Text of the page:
An apparent drone attack on Moscow fits President Vladimir Putin's narrative about Russia's war on Ukraine. But more than 15 months into what was meant to be a "special operation" to swiftly subjugate the neighboring nation, it's still another piece of bad news for the Kremlin.
Here are some of the key developments in Russia over the past week and some of the takeaways going forward.
In terms of optics, imagery, and propaganda, Putin must have been pleased, at least on some level, to see headlines like "Drone Attacks Target Moscow And Kyiv" after unmanned aerial vehicles slammed into three apartment buildings in the Russian capital on May 30.
Putin and other officials swiftly blamed Kyiv for the strikes, slotting the incident into a false narrative that the Kremlin has used increasingly in recent months: the claim that Russia, far from fighting a war of aggression against a sovereign neighbor, is defending itself from an assault by the United States and NATO in which Ukraine is merely a weapon in the hands of the West.
The drone strike and other attacks on Russian soil that Moscow has ascribed to Kyiv may serve to bolster that narrative domestically and even abroad. It hands an argument to people in the West who call for peace with little consideration of what that could mean for millions of Ukrainians in Russian-occupied territory or for the wider world -- or of the repercussions of rewarding a land grab.
That may be heartening for Putin. At home, he is seeking to solidify backing for the invasion he unleashed on Ukraine in February 2022, through both the propaganda of patriotism and a persistent clampdown on dissent in general and criticism of the war – and even just questions about it -- in particular.
Long after the start of a "special military operation" that he hoped would bring Ukraine to its knees in a matter of days or weeks, Putin's main hope of success in the war now hinges on Western support for Kyiv flagging substantially, analysts say.
If Ukraine is behind the strikes, as is widely believed despite denials, Kyiv is blurring lines that many believe would be wiser to keep clearly defined by refraining from attacks on Russian territory -- even though their effects cannot be compared to the death and devastation that Russia has wreaked on Ukraine.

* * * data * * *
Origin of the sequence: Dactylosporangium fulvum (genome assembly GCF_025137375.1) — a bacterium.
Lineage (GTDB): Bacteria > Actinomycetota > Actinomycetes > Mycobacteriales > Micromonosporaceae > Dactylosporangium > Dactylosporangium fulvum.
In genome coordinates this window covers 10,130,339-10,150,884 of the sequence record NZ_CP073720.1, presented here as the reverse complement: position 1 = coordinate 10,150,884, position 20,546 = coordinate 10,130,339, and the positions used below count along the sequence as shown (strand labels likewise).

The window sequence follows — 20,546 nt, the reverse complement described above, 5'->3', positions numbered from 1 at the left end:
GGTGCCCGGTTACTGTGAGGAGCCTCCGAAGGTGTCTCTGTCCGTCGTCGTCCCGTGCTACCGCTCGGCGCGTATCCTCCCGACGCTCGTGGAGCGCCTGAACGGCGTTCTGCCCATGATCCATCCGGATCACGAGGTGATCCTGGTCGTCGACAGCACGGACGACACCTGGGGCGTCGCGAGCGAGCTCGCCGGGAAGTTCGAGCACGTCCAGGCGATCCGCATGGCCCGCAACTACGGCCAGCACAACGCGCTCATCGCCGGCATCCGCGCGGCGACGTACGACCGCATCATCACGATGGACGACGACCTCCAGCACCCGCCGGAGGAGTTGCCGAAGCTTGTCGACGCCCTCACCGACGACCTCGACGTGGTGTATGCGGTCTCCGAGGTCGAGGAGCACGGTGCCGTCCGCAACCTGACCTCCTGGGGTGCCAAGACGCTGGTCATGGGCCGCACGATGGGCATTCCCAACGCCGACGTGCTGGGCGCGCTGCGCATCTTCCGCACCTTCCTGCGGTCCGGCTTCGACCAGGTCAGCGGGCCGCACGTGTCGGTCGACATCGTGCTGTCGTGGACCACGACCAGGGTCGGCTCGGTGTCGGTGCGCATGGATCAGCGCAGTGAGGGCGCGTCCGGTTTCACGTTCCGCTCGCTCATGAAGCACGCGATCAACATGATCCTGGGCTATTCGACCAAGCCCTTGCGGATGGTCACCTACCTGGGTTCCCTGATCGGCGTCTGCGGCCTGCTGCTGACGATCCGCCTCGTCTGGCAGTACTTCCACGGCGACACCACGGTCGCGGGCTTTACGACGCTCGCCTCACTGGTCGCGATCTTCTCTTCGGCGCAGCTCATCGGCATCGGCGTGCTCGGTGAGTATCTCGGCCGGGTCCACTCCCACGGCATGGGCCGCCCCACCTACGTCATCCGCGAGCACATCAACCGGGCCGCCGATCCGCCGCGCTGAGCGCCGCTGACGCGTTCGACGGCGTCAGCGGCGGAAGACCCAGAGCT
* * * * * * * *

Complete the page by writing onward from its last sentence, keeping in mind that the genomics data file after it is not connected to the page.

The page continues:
Nobody was killed by the drones in Moscow. In the month of May alone, Russia launched 17 waves of aerial attacks on Kyiv, using drones and firing ballistic and hypersonic missiles. Three people, including a child, were killed in a Russian strike on the capital on June 1, and Russia has targeted other cities and towns across Ukraine as well.
Even in propaganda terms, the negative effects of the Moscow strike may outweigh positive effects for Putin and the Russian state. For one thing, there's no sign that the drone strike on Moscow has engendered an upsurge of support for the war or for Putin among Russians, or that it has had a substantial effect on attitudes in the West.
And while they may further Putin's narrative of the war, the drone strike on Moscow and one in which two drones targeted the Kremlin on May 3 suggest that Russia -- even at its very heart -- is more vulnerable than he might like citizens to believe.
All in all, it's not a good look for Putin and the Kremlin, political analyst Tatyana Stanovaya, a senior fellow at the Carnegie Russia Eurasia Center, wrote of the May 30 Moscow strike and the state's muted reaction.
"People want to see strong leadership, but right now, that leadership is looking increasingly helpless and confused," she wrote.
The strikes also underscore the wide gap between Putin's apparent goals in the invasion of Ukraine and the reality of the situation.
'A War Within The War'
In a Facebook post, journalist Mikhail Shevelyov contrasted the drone strike on Moscow apartment buildings with a time when Russia was telling NATO to "pack up its things and go back to the 1997 borders," a reference to one of the demands Moscow made of the alliance in the months before the February 2022 invasion.
It may also be a sign that Kyiv has the upper hand in the competition between Russian and Ukrainian military intelligence agencies -- what Mark Galeotti, a Britain-based Russia analyst and expert on its security services, called "a war within the war."
In an article in The Times of London, published before the May 30 Moscow drone strike, Galeotti wrote that the drones targeting the Kremlin on May 3 in were "probably launched by [Ukrainian military intelligence] officers in Russian territory or guided in by agents with a line of sight to the target."
While Ukraine's HUR and Russia's GRU both have roots in Soviet military intelligence, the contest has been lopsided since the invasion, Galeotti suggested, writing that "for now at least, Ukrainian imagination and initiative is running rings around Russian discipline and hierarchy."
Meanwhile, Russia's military itself faces problems on and off the battlefield that will affect the course of the war and the future of the country, which has already been badly clouded -- along with the present -- by Putin's decision to launch the large-scale invasion of Ukraine.
"The Russian military's problems go beyond casualties and equipment losses," Dara Massicot, a senior policy researcher at the Rand Corporation, a U.S.-based think tank, wrote in a summary of an article she published in The Economist.
"It faces two looming crises in retention and veteran PTSD and other disorders," she wrote, "when its soldiers are allowed to leave Ukraine."
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